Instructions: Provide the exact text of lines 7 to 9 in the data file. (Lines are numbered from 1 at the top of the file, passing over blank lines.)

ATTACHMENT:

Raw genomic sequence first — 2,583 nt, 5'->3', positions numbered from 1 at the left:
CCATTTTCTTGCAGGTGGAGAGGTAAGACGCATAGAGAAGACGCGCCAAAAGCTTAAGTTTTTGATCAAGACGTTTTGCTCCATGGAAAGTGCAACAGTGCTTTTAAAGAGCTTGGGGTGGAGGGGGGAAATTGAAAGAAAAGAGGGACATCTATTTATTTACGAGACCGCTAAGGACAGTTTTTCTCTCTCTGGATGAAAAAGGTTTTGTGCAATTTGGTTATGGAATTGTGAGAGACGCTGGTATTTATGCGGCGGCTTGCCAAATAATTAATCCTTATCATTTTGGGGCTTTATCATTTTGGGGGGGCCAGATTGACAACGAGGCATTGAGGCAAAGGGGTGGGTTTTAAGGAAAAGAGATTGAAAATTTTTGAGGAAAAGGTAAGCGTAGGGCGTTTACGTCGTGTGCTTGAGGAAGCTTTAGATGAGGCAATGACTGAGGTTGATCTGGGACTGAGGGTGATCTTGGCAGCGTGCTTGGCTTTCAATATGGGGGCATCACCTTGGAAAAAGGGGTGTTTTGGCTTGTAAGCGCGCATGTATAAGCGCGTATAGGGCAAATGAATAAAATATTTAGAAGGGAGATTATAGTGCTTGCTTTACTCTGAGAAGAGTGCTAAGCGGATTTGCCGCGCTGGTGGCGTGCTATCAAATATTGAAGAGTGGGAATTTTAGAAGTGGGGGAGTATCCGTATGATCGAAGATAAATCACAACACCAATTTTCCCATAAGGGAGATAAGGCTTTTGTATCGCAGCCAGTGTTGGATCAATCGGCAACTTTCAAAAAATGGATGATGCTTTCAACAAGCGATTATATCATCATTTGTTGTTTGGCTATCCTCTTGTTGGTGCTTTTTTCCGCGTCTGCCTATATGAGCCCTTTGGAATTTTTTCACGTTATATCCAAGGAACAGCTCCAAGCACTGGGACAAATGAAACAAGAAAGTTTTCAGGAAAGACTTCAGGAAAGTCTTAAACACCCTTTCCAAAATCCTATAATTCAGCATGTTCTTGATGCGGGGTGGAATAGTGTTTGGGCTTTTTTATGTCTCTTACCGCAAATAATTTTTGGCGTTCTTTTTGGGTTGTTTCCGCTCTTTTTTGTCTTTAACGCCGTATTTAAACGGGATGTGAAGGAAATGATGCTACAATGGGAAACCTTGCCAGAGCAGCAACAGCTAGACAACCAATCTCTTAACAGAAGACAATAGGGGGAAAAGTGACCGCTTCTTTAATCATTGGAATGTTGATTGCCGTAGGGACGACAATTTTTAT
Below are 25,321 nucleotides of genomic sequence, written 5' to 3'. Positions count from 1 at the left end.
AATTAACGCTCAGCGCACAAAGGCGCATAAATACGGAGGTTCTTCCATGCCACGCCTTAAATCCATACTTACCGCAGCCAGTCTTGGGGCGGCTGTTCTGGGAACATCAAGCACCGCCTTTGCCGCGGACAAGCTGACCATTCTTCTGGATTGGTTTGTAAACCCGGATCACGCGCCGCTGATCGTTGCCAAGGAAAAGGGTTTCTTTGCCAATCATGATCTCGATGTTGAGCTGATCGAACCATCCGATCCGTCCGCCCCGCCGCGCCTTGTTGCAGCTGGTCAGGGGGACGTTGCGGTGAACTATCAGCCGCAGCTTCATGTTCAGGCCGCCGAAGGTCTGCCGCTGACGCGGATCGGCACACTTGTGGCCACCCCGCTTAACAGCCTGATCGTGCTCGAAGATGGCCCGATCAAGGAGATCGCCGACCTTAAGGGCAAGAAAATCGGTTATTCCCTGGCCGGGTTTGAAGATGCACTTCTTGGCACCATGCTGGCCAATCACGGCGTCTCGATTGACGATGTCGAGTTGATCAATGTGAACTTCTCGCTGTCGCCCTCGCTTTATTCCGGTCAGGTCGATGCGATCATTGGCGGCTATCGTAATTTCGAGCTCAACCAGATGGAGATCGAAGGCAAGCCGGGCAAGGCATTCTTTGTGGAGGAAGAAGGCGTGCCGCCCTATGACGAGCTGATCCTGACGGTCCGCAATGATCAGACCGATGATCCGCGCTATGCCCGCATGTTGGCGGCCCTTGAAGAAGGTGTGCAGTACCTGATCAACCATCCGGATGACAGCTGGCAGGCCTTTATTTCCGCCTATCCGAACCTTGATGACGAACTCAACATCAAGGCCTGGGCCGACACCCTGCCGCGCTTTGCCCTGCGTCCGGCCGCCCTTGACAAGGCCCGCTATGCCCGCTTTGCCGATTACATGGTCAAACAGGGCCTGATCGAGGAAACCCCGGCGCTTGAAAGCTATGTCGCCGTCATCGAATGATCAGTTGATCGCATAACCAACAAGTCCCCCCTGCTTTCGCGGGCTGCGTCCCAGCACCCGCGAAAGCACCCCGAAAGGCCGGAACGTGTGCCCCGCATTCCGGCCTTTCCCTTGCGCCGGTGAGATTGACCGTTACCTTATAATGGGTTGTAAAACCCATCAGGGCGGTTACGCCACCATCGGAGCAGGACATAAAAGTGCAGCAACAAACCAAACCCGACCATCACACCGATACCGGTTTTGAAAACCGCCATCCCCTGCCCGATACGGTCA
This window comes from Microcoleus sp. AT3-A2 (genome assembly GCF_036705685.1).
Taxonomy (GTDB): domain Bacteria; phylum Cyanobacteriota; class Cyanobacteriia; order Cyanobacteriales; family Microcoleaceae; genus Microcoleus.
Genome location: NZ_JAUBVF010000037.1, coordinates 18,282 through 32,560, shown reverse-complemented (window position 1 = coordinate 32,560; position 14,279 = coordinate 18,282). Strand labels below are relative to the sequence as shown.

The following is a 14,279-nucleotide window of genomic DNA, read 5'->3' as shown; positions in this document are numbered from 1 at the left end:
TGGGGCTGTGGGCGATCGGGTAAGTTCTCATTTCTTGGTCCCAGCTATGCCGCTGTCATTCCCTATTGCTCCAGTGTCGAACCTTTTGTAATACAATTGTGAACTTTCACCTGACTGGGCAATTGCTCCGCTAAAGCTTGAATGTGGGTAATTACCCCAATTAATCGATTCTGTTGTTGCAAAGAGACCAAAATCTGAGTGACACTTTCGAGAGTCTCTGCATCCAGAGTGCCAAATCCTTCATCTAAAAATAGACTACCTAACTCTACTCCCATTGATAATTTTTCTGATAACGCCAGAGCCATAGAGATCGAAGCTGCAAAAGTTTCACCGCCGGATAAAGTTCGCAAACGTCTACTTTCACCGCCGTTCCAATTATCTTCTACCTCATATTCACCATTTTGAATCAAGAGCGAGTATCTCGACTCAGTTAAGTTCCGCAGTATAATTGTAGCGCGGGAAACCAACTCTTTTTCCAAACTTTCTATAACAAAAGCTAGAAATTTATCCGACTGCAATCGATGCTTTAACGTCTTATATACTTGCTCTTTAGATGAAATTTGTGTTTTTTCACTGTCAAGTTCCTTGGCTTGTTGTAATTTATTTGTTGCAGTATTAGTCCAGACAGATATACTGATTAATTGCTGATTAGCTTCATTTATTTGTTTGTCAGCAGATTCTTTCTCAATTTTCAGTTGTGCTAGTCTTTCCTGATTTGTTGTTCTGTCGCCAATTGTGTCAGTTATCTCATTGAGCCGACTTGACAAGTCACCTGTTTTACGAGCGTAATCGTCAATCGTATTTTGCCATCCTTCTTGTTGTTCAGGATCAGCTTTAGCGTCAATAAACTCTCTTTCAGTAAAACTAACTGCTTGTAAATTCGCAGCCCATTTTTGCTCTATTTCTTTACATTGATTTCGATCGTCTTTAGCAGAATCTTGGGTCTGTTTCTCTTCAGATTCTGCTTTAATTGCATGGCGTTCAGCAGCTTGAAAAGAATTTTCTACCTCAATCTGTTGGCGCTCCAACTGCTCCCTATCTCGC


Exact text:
Genome location: NZ_JAUBVF010000037.1, coordinates 18,282 through 32,560, shown reverse-complemented (window position 1 = coordinate 32,560; position 14,279 = coordinate 18,282). Strand labels below are relative to the sequence as shown.

The following is a 14,279-nucleotide window of genomic DNA, read 5'->3' as shown; positions in this document are numbered from 1 at the left end:
TGGGGCTGTGGGCGATCGGGTAAGTTCTCATTTCTTGGTCCCAGCTATGCCGCTGTCATTCCCTATTGCTCCAGTGTCGAACCTTTTGTAATACAATTGTGAACTTTCACCTGACTGGGCAATTGCTCCGCTAAAGCTTGAATGTGGGTAATTACCCCAATTAATCGATTCTGTTGTTGCAAAGAGACCAAAATCTGAGTGACACTTTCGAGAGTCTCTGCATCCAGAGTGCCAAATCCTTCATCTAAAAATAGACTACCTAACTCTACTCCCATTGATAATTTTTCTGATAACGCCAGAGCCATAGAGATCGAAGCTGCAAAAGTTTCACCGCCGGATAAAGTTCGCAAACGTCTACTTTCACCGCCGTTCCAATTATCTTCTACCTCATATTCACCATTTTGAATCAAGAGCGAGTATCTCGACTCAGTTAAGTTCCGCAGTATAATTGTAGCGCGGGAAACCAACTCTTTTTCCAAACTTTCTATAACAAAAGCTAGAAATTTATCCGACTGCAATCGATGCTTTAACGTCTTATATACTTGCTCTTTAGATGAAATTTGTGTTTTTTCACTGTCAAGTTCCTTGGCTTGTTGTAATTTATTTGTTGCAGTATTAGTCCAGACAGATATACTGATTAATTGCTGATTAGCTTCATTTATTTGTTTGTCAGCAGATTCTTTCTCAATTTTCAGTTGTGCTAGTCTTTCCTGATTTGTTGTTCTGTCGCCAATTGTGTCAGTTATCTCATTGAGCCGACTTGACAAGTCACCTGTTTTACGAGCGTAATCGTCAATCGTATTTTGCCATCCTTCTTGTTGTTCAGGATCAGCTTTAGCGTCAATAAACTCTCTTTCAGTAAAACTAACTGCTTGTAAATTCGCAGCCCATTTTTGCTCTATTTCTTTACATTGATTTCGATCGTCTTTAGCAGAATCTTGGGTCTGTTTCTCTTCAGATTCTGCTTTAATTGCATGGCGTTCAGCAGCTTGAAAAGAATTTTCTACCTCAATCTGTTGGCGCTCCAACTGCTCCCTATCTCGC